My brother J.D. probably didn’t expect things to turn out this way. It was just a quick visit to Arizona and a meet-up with Sarah and me for gelato. So how in the world does the Transportation Security Administration come into play?
Well, it started with a shrieky sound and a burning rubber smell from my Subaru Forester about an hour before we were supposed to meet. I made it home, popped the hood and saw the soon-to-be-shredded final remnants of my fan belts. They were past due for a change (thanks so much to the guys who changed my oil last week and didn’t mention this as part of their 40-point â€œinspectionâ€).
I mentioned this to my Subaru-driving brother around a mouthful of gelato. Soon after, we had flashlights aimed on the offending belts and developed a plan of attack. A few problems emerged: All the auto shops were closed, we had some inadequate tools and a bolt had fallen into an awkward place.
J.D. picked the parts the next day at Camelback Subaru. And he grabbed some wrenches designed for hard-to-reach places. The repairs went off easily after that. J.D. figured he’d keep the tools since A), he paid for â€˜em and B) he’s more likely to get repeat use out of them (I concur). And off to the airport he went to head home to Missouri.
Some Tools Are Too Big to Fly
The TSA agents snared J.D.’s shiny new wrenches in their security gauntlet at Phoenix Sky Harbor International Airport. All but one, apparently, was at least three-eighths of an inch too long to get through security.
These are not sharp objects – what? No, I mean the wrenches!
â€œThree-eighths of an inch is what makes us safe?â€ JD mused as he told me the story.
According to the TSA website’s Prohibited Items page:
Wrenches and Pliers (seven inches or less in length) OK OK
JD sought some flexibility from the agents, including having me drop by to collect the tools. They were having none of it – they offered no ideas other than tossing these objects that are too dangerous to fly into a trash bin (is that any place for something too dangerous to fly?). And I can’t help thinking that these are now stored somewhere in a TSA employee’s garage.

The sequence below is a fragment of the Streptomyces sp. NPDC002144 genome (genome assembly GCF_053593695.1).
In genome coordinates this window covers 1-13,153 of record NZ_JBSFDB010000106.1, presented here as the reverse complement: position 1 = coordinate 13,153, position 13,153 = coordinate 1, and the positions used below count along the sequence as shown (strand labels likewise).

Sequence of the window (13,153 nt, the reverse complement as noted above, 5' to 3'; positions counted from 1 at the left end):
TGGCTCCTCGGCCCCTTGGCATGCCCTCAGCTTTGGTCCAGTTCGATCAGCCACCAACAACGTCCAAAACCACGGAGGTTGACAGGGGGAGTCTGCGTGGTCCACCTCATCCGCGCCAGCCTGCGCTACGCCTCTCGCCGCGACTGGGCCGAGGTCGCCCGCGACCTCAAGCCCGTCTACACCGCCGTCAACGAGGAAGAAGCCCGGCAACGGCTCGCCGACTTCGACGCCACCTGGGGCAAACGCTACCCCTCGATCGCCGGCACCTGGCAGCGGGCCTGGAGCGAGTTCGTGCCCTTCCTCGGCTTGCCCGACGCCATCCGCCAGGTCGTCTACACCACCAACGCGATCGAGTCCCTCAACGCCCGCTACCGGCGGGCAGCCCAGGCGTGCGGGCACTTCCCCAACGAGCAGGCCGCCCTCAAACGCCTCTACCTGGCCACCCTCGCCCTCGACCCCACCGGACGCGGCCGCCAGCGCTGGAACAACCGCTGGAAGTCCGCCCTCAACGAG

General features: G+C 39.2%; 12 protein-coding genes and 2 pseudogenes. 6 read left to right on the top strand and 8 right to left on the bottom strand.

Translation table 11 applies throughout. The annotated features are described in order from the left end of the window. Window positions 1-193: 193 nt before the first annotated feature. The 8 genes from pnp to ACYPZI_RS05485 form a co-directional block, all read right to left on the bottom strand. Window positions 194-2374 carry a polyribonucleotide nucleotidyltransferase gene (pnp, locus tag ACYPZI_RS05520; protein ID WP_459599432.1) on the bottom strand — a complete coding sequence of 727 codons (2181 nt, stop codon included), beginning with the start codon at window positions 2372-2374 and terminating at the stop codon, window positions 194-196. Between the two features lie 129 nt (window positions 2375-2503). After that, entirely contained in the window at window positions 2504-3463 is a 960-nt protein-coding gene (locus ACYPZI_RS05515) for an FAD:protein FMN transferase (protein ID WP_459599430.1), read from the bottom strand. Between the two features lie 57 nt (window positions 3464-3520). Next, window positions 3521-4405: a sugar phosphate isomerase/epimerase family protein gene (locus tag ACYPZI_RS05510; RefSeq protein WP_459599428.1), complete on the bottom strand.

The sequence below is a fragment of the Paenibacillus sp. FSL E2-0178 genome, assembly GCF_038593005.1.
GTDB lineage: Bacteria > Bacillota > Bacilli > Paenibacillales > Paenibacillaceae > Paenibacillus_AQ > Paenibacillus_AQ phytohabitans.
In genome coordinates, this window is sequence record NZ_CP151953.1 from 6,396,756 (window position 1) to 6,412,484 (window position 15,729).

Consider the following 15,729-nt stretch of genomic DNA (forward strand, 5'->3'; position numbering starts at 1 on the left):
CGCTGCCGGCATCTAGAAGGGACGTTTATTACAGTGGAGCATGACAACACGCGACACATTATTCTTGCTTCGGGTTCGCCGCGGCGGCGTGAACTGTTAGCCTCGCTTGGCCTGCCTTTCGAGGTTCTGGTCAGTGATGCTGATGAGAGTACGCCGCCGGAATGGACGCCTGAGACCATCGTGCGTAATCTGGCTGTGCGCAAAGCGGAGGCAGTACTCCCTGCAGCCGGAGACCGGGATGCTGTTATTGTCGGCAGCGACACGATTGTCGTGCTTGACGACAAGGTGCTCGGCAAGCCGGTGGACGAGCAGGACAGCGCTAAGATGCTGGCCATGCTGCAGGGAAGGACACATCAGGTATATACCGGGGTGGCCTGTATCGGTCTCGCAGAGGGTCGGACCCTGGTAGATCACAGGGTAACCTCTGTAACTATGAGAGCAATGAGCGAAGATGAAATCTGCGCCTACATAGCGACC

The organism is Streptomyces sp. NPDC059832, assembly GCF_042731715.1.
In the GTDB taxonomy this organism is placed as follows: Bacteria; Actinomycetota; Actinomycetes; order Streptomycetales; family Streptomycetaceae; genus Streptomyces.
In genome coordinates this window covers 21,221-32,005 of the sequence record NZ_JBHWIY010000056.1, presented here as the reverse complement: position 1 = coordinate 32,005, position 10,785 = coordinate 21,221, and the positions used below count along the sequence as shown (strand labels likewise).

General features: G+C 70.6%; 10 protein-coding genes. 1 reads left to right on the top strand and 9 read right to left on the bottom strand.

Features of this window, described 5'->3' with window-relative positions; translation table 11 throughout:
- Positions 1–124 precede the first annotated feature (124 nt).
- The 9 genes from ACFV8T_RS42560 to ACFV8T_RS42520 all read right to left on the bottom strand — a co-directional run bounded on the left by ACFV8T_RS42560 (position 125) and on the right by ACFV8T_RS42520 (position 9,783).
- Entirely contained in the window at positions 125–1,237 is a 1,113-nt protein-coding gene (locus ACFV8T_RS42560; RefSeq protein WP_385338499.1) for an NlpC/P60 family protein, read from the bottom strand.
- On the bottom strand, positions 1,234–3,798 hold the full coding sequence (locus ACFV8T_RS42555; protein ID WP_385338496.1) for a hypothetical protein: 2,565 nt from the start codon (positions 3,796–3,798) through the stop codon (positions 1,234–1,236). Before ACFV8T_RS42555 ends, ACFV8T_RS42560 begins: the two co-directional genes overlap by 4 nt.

The policy and â€œunsafeâ€ length seem arbitrary. And it confirms a big knock against TSA: that it wrings its hands over objects rather than assessing who’s carrying the objects. They’re looking for stuff, not people with intent to cause mayhem.
TSA Keeps Authority and Sense Separated
This makes me think of Tokyo Narita International Airport: After we checked out baggage, a polite security agent pulled Sarah aside: â€œExcuse me, please – you have two cans of shaving cream in your backpack. Can you tell me why?â€ Sarah told her that she thought she’d left one behind earlier in the trip and picked up a second one. The agent thanked her and sent us on our way. She exhibited tact and good sense.
The point isn’t the $20 cost of the tools. The lack of good sense, unwillingness to solve problems and security theatrics, though, are the crux of the matter.
TSA made no one safer today by preventing a bunch of wrenches from flying. And that’s the organization’s mission, isn’t it?
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